In other offerings, a Parisian monster falls for a beautiful singer, peeping Toms find each other, and connections are forged between horse and rider, junkie and lost dog, autistic child and new friend, and a Marshallese grandfather with a spirit from his past.

At The Shops at Mauna Lani, free family films, PG-rated, are shown Thursday through Sunday at 7:30 p.m. as a gift to the community. At The Fairmont Orchid, Hawaii, BIFF presents daytime movies and nightly double features, up to R-rated. The festival also includes two screenwriting workshops by Hollywood pro Ron Osborn (“West Wing”), must-do social soirees with stars Vincent Kartheiser (“Mad Men”) and Kate McKinnon (“Saturday Night Live”), awards brunch and closing night “Best of the Fest” with HAPA in concert.

“We’re also very lucky to have two young, up-and-coming celebrity guests,” said Sears. “Vincent is the guy you love to hate in ‘Mad Men,’ one of the hottest shows on TV right now. And Kate’s career with ‘Saturday Night Live’ is taking off at light speed. Plus, she just signed her first major movie deal, and we can’t wait to hear more about that.”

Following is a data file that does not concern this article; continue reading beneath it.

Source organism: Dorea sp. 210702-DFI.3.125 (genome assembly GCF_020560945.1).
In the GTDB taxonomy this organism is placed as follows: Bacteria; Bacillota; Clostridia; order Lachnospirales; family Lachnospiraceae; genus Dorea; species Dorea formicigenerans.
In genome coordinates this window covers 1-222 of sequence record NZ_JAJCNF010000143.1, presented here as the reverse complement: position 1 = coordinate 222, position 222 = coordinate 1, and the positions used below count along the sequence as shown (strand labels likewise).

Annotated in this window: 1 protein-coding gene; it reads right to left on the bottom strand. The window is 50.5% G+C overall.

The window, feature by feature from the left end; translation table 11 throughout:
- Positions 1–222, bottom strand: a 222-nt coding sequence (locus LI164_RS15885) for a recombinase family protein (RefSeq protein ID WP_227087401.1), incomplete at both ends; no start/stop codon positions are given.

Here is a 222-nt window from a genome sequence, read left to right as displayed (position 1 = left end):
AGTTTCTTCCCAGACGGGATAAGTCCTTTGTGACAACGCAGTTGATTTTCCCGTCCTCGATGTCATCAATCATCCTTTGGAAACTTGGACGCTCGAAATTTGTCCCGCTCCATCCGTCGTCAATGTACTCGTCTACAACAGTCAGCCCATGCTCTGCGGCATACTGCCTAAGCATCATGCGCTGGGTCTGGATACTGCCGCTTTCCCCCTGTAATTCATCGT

Partygoers get a taste of film festival glamour, as well as stellar cuisine, and a chance to rub shoulders with celebrity guests at evening social events, such as Friday’s “Meet the Stars: Aloha Hollywood” reception. Guests are encouraged to dress in their finest aloha wear, bring cameras and meet up at the red carpet to generate some silver screen buzz. The VIP menu features butler passed hors d’oeuvres, action stations and “Chef Daniel’s Chocolate Film & Stars Dessert Display,” a chocolate centerpiece with chocolate silk tarts, chocolate lollipops and truffles, chocolate Pop Rock strawberries and more.